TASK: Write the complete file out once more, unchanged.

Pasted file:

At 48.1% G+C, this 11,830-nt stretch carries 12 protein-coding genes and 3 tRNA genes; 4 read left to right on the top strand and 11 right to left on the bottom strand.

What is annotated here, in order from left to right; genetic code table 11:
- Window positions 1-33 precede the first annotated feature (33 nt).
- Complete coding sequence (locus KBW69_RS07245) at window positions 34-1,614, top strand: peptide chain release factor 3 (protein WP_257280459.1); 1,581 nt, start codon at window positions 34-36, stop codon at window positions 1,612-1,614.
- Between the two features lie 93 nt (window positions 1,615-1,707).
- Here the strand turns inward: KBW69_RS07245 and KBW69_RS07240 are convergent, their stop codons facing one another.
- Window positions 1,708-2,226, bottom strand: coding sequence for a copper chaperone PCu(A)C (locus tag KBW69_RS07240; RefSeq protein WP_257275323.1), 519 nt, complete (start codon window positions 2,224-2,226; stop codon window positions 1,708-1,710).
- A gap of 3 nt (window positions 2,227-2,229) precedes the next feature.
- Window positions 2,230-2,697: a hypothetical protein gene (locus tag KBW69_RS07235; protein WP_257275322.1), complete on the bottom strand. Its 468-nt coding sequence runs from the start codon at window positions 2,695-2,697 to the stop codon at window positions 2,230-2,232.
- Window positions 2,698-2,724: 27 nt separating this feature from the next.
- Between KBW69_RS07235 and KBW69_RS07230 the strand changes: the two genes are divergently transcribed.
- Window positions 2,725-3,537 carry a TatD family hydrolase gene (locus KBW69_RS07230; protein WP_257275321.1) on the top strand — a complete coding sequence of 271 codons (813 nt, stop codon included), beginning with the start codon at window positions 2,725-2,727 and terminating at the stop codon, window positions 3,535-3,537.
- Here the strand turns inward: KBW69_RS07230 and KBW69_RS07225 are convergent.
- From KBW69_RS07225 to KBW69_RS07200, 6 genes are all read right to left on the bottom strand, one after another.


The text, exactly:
At 48.1% G+C, this 11,830-nt stretch carries 12 protein-coding genes and 3 tRNA genes; 4 read left to right on the top strand and 11 right to left on the bottom strand.

What is annotated here, in order from left to right; genetic code table 11:
- Window positions 1-33 precede the first annotated feature (33 nt).
- Complete coding sequence (locus KBW69_RS07245) at window positions 34-1,614, top strand: peptide chain release factor 3 (protein WP_257280459.1); 1,581 nt, start codon at window positions 34-36, stop codon at window positions 1,612-1,614.
- Between the two features lie 93 nt (window positions 1,615-1,707).
- Here the strand turns inward: KBW69_RS07245 and KBW69_RS07240 are convergent, their stop codons facing one another.
- Window positions 1,708-2,226, bottom strand: coding sequence for a copper chaperone PCu(A)C (locus tag KBW69_RS07240; RefSeq protein WP_257275323.1), 519 nt, complete (start codon window positions 2,224-2,226; stop codon window positions 1,708-1,710).
- A gap of 3 nt (window positions 2,227-2,229) precedes the next feature.
- Window positions 2,230-2,697: a hypothetical protein gene (locus tag KBW69_RS07235; protein WP_257275322.1), complete on the bottom strand. Its 468-nt coding sequence runs from the start codon at window positions 2,695-2,697 to the stop codon at window positions 2,230-2,232.
- Window positions 2,698-2,724: 27 nt separating this feature from the next.
- Between KBW69_RS07235 and KBW69_RS07230 the strand changes: the two genes are divergently transcribed.
- Window positions 2,725-3,537 carry a TatD family hydrolase gene (locus KBW69_RS07230; protein WP_257275321.1) on the top strand — a complete coding sequence of 271 codons (813 nt, stop codon included), beginning with the start codon at window positions 2,725-2,727 and terminating at the stop codon, window positions 3,535-3,537.
- Here the strand turns inward: KBW69_RS07230 and KBW69_RS07225 are convergent.
- From KBW69_RS07225 to KBW69_RS07200, 6 genes are all read right to left on the bottom strand, one after another.